The brigade took position, intrenching on the west of the city, and was engaged in continual skirmishing during the remainder of the siege.
An attack was made upon them August 5th, and General Lee
reported that ‘the skirmishers of Gibson
's brigade permitted half of their number to be killed, wounded or captured before the others would leave their position.’
secretly withdrew from his lines and was at Jonesboro
, essential to the railroad communication of Atlanta
, before Hood
was fully persuaded of his intentions.
's brigade, sent to Jonesboro
, put his men in line of battle August 31st, and was ordered to the attack upon the enemy who had had time to intrench.
‘My line,’ said Gibson
, ‘moved forward with great enthusiasm and went beyond the fence into the thicket in which the enemy's rife-pits were, when a few men, halting at the fence and lodging in the skirmish pits, began to fire, and soon the whole line fired, halted and finally gave way. A few of the men got up to the works of the enemy and some inside of them, when they found the enemy being reinforced while their own commands were retiring, and they had consequently to abandon the posts they had won. I never saw a more gallant charge or one that so fully promised success.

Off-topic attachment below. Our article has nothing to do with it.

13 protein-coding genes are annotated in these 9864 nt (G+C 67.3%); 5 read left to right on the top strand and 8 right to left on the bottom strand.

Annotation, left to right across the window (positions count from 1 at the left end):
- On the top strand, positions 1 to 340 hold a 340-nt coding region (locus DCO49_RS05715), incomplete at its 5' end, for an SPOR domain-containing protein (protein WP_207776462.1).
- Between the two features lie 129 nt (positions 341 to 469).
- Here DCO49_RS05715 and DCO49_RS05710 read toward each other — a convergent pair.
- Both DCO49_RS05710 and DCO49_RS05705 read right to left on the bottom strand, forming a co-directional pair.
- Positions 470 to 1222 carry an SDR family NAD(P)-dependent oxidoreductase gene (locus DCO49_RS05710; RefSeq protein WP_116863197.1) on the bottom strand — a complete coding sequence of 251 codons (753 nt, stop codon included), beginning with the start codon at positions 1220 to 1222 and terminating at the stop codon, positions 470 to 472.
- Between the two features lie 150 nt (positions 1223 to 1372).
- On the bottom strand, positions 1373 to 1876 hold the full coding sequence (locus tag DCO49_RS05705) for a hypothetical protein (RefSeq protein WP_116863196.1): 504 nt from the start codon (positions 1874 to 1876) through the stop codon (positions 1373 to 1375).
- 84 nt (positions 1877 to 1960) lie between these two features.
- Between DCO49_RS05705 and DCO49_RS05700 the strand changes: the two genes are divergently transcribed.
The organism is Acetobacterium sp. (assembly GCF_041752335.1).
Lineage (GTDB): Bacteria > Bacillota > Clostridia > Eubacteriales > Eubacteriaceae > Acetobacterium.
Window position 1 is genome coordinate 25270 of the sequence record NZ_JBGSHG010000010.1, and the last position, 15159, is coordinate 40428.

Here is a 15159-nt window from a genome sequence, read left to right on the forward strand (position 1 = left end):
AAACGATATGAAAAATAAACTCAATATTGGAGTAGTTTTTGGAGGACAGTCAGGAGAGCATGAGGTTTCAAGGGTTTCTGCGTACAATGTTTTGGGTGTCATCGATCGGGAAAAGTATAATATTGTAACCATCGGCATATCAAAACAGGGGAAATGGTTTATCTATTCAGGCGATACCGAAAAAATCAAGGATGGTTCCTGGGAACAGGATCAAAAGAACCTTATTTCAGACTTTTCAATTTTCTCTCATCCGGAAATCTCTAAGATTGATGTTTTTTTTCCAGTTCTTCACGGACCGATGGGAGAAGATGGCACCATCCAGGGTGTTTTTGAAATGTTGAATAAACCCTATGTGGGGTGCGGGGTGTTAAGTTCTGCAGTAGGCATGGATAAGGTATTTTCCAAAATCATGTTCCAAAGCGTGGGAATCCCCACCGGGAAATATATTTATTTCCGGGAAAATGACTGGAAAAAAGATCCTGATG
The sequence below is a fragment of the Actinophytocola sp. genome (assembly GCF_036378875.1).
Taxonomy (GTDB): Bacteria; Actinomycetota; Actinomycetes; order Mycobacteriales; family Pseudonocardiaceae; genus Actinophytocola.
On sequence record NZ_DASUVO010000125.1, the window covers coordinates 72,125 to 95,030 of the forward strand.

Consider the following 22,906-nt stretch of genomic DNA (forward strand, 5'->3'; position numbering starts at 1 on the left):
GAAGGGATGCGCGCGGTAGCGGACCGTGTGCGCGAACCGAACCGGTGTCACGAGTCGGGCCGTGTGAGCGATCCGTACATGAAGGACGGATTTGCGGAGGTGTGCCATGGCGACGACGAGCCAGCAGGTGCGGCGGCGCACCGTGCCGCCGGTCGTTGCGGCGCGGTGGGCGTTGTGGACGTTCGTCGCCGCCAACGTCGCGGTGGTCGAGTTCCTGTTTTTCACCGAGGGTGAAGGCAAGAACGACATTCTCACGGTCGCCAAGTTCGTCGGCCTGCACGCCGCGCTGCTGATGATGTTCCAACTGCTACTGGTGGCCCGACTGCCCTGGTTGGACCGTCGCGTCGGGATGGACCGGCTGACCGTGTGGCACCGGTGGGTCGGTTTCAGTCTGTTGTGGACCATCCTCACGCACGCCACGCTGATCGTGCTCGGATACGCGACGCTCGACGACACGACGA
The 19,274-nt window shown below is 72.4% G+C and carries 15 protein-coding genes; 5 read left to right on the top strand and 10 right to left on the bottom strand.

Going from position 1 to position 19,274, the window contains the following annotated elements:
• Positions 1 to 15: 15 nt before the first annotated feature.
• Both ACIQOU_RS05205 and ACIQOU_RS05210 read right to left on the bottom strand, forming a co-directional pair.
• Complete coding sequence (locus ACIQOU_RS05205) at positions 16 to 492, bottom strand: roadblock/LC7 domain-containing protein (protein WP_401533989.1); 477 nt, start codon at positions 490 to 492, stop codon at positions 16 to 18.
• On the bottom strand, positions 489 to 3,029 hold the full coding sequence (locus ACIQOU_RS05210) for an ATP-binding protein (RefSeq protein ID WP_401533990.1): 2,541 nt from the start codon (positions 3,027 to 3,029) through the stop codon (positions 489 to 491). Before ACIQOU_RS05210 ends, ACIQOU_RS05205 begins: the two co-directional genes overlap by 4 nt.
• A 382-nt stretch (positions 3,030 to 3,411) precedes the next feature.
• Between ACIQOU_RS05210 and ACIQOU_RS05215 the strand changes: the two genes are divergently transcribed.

The officers and men all behaved with great intrepidity in charging through an open field under a very heavy and well-directed fire.’
With noble spirit the men reformed, and advanced again to the hopeless slaughter.
In fifteen minutes, in the second charge, half the command that was left fell killed or wounded.
Conspicuous was Col. J. C. Lewis
, who fell mortally wounded at the head of his regiment, within a few paces of the enemy.
Others who fell within arm's reach of the trenches were Capt. S. Aycock
, Capt. R. P. Oliver
, Lieut. T. J. Scott
and Lieut. Morgan Edwards
The Fourth, under Colonel Hunter
, made a gallant assault, striking the most important part of the line, but they had not the strength alone to break it.